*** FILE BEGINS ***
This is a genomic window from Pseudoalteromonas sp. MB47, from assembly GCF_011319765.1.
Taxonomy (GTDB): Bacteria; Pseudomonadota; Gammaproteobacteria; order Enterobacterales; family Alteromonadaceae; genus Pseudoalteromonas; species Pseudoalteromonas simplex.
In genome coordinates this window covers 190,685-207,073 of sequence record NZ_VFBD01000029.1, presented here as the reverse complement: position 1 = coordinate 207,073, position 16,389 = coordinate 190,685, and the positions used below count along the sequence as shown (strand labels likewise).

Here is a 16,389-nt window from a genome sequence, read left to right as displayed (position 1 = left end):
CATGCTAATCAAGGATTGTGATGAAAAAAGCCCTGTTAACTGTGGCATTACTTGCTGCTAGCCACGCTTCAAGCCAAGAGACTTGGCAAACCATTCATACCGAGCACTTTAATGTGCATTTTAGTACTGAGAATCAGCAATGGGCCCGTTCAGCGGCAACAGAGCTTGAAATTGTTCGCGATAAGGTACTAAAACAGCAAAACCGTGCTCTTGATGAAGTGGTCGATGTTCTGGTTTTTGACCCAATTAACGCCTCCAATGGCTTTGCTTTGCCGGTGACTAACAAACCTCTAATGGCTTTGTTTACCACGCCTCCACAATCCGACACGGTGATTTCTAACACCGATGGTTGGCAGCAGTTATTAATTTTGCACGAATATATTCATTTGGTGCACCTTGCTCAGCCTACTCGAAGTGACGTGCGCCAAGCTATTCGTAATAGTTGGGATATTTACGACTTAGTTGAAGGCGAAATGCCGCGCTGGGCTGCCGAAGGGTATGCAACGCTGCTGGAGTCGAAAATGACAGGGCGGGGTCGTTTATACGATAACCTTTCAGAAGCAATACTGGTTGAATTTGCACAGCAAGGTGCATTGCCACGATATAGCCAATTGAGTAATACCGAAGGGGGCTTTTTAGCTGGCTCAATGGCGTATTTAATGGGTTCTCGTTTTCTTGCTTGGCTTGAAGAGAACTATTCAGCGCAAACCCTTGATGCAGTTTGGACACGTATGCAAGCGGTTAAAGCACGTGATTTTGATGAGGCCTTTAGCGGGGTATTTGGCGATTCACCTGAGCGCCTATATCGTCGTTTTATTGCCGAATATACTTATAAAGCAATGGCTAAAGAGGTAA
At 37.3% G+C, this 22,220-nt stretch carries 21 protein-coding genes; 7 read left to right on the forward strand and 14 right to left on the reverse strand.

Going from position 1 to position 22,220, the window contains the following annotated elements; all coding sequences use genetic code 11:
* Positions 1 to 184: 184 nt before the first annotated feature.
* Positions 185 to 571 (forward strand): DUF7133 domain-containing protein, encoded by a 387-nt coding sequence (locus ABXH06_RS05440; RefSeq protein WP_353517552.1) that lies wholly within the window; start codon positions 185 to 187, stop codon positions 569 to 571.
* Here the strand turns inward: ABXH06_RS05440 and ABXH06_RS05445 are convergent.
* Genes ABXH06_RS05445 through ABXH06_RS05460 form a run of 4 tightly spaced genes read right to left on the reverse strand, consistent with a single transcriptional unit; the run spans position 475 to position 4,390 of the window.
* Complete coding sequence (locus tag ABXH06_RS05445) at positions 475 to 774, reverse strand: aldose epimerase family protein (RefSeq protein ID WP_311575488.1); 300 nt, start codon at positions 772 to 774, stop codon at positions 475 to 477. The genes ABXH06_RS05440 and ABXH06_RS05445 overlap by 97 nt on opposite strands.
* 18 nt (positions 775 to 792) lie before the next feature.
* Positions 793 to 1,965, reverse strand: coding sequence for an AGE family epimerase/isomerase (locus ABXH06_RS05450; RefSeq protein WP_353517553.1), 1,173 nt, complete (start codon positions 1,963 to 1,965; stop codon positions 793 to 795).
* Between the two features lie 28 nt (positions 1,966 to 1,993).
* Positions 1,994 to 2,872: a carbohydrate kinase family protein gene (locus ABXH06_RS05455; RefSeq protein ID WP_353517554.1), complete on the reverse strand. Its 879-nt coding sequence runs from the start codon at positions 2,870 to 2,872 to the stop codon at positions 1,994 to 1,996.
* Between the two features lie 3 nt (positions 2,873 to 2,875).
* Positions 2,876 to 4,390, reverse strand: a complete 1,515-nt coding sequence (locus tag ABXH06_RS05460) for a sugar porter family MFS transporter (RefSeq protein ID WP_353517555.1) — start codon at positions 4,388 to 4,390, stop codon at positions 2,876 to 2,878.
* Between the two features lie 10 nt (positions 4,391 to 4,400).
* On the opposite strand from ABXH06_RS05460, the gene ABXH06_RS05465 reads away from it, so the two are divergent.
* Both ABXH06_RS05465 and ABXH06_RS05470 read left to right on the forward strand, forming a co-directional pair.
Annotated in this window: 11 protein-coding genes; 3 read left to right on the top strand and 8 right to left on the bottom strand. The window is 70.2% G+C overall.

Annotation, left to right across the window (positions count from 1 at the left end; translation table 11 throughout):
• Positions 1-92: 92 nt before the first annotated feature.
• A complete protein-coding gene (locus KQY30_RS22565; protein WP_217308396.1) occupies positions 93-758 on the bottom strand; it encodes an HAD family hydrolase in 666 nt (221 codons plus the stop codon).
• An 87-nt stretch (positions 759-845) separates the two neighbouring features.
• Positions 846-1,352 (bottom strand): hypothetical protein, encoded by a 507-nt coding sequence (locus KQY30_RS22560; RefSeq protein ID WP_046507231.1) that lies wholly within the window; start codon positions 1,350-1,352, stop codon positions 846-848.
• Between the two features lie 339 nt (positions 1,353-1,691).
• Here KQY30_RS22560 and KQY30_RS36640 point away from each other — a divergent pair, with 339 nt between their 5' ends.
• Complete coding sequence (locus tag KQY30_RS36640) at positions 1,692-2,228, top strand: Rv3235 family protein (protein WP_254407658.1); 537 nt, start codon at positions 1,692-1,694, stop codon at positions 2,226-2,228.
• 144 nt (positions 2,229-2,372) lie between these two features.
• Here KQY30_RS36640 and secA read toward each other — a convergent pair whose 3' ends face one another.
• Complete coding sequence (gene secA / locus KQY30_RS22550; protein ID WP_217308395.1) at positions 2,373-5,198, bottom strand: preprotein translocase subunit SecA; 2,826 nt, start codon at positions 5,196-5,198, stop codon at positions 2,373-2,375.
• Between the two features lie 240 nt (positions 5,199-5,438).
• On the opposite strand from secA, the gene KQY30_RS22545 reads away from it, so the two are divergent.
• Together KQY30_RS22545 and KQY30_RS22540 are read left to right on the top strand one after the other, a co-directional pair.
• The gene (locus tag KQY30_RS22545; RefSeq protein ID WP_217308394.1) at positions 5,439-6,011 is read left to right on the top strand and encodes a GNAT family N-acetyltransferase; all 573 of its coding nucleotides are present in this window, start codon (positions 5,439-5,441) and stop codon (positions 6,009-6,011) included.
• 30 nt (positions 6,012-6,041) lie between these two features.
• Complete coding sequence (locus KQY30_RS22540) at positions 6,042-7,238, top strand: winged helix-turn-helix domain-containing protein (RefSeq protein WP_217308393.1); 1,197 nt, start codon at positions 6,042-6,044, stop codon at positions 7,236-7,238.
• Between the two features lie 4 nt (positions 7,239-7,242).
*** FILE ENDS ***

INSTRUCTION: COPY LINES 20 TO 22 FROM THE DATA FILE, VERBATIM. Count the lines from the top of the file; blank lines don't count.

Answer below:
* On the opposite strand from ABXH06_RS05460, the gene ABXH06_RS05465 reads away from it, so the two are divergent.
* Both ABXH06_RS05465 and ABXH06_RS05470 read left to right on the forward strand, forming a co-directional pair.
Annotated in this window: 11 protein-coding genes; 3 read left to right on the top strand and 8 right to left on the bottom strand. The window is 70.2% G+C overall.